GBT Receives Rare Impact Award for Innovation from the National Organization of Rare Disorders (NORD) for Development of Oxbryta® (voxelotor) Tablets

Global Blood Therapeutics has received the 2020 Rare Impact Award® for Industry Innovation from the National Organization for Rare Disorders (NORD). GBT received the award for Oxbryta® (voxelotor) tablets at a virtual event on October 9, 2020, following NORD’s annual Rare Disease and Orphan Products Breakthrough Summit.

Discovered and developed by GBT, Oxbryta is the first and only therapy that directly inhibits hemoglobin polymerization, the root cause of the sickling and destruction of red blood cells in sickle cell disease (SCD). It is currently approved in the United States to treat SCD in adults and adolescents age 12 years and older.

Ted W. Love, M.D., president and CEO of GBT Says: “We are honored to receive this recognition from NORD for developing novel therapeutics that meet the needs of the sickle cell community, which has been underserved for far too long, The true winners are sickle cell disease patients and their families, who now have more available treatment options. We look forward to continuing to work closely with healthcare providers, patients, and the rare disease community, whose partnership was integral to the development of Oxbryta, to advance our shared goal of making a difference in the lives of people with this devastating, inherited disease.”

The NORD Rare Impact Awards celebrate the individuals, groups, and companies making extraordinary contributions to the lives of rare disease patients and caregivers. NORD is the leading independent advocacy organization committed to the identification, treatment, and cure of rare disorders through programs of education, advocacy, research, and patient services.

In addition, on September 24, 2020, Oxbryta was selected by the 2020 National Xconomy Awards as Breakthrough Drug of the Year. Each year, the National Xconomy Awards honor the top individuals, companies, and organizations within the United States life sciences ecosystem.

About Sickle Cell Disease

Sickle cell disease (SCD) affects an estimated 100,000 people in the United States, an estimated 52,000 people in Europe, and millions of people throughout the world, particularly among those whose ancestors are from sub-Saharan Africa. It also affects people of Hispanic, South Asian, Southern European, and Middle Eastern ancestry. SCD is a lifelong inherited blood disorder that impacts hemoglobin, a protein carried by red blood cells that delivers oxygen to tissues and organs throughout the body. Due to a genetic mutation, people with SCD form abnormal hemoglobin known as sickle hemoglobin. Through a process called hemoglobin polymerization, red blood cells become sickled – deoxygenated, crescent-shaped, and rigid. The sickling process causes hemolytic anemia (low hemoglobin due to red blood cell destruction) and blockages in capillaries and small blood vessels, which impede the flow of blood and oxygen throughout the body. The diminished oxygen delivery to tissues and organs can lead to life-threatening complications, including stroke and irreversible organ damage.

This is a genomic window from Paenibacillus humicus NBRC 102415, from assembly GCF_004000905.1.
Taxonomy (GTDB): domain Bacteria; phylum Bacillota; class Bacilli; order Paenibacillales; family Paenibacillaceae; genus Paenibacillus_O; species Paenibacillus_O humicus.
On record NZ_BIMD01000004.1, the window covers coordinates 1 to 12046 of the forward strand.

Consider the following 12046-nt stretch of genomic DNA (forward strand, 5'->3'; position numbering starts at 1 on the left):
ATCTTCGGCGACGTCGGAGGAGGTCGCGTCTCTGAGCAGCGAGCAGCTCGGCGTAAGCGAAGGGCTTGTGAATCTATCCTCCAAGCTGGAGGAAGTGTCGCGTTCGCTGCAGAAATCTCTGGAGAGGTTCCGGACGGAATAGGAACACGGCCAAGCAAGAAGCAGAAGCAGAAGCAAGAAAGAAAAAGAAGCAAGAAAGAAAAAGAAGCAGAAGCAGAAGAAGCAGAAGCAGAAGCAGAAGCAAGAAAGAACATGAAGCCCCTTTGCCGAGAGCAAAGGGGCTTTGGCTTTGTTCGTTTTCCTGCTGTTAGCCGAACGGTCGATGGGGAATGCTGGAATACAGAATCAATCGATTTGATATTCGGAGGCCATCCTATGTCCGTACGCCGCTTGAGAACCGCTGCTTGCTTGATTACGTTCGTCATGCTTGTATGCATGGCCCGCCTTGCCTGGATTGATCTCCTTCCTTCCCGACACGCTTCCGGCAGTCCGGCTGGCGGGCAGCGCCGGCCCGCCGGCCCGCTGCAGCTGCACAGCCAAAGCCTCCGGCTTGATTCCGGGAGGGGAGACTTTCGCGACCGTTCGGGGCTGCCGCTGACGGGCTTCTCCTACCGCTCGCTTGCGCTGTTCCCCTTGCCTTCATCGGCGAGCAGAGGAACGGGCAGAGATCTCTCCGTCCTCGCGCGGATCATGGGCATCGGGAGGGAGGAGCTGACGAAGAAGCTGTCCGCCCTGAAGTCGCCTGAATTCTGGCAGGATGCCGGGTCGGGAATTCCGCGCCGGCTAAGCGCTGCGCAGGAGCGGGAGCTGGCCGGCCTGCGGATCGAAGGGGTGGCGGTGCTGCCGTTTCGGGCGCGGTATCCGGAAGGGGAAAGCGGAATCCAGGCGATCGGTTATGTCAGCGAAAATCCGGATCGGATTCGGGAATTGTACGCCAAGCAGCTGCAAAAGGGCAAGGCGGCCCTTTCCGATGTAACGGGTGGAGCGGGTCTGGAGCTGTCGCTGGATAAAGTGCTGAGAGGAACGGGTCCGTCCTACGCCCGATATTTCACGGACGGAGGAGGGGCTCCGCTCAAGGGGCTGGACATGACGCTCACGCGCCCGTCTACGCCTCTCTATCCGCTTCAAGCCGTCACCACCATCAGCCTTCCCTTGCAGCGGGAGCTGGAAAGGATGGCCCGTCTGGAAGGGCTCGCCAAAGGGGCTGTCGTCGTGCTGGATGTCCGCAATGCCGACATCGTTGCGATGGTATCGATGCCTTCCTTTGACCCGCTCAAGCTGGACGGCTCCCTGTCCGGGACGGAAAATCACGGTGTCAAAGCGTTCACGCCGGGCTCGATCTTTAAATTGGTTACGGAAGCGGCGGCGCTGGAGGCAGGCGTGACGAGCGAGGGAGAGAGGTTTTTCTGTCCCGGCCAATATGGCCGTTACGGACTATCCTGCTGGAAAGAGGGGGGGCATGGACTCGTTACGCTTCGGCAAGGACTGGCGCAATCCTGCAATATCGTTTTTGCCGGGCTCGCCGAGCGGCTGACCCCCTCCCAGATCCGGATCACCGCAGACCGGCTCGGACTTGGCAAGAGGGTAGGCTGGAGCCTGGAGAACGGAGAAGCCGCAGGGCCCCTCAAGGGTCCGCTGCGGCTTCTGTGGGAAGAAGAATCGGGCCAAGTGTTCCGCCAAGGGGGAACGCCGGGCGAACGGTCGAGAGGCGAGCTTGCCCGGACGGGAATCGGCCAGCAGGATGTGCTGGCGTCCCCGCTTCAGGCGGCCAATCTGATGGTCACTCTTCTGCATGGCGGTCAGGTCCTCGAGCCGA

About Oxbryta® (voxelotor) tablets

Oxbryta (voxelotor) is an oral, once-daily therapy for patients with sickle cell disease (SCD). Oxbryta works by increasing hemoglobin’s affinity for oxygen. Since oxygenated sickle hemoglobin does not polymerize, Oxbryta inhibits sickle hemoglobin polymerization and the resultant sickling and destruction of red blood cells. Through addressing hemolytic anemia and improving oxygen delivery throughout the body, GBT believes that Oxbryta has the potential to modify the course of SCD. On November 25, 2019, Oxbryta received U.S. Food and Drug Administration (FDA) accelerated approval for the treatment of SCD in adults and children 12 years of age and older. As a condition of accelerated approval, GBT will continue to study voxelotor in the HOPE-KIDS 2 Study, a post-approval confirmatory study using transcranial Doppler (TCD) flow velocity to assess the ability of Oxbryta to decrease stroke risk in children 2 to 15 years of age.

In recognition of the critical need for new SCD treatments, the FDA granted Oxbryta Breakthrough Therapy, Fast Track, Orphan Drug, and Rare Pediatric Disease designations for the treatment of patients with SCD. The European Medicines Agency (EMA) has included Oxbryta in its Priority Medicines (PRIME) program, and the European Commission (EC) has designated Oxbryta as an orphan medicinal product for the treatment of patients with SCD.

GBT plans to seek regulatory approvals to expand the potential use of Oxbryta in the United States for the treatment of SCD in children age 4 to 11 years and to treat hemolytic anemia in SCD in people age 12 years and older in Europe.

Source: Global Blood Therapeutics, Inc

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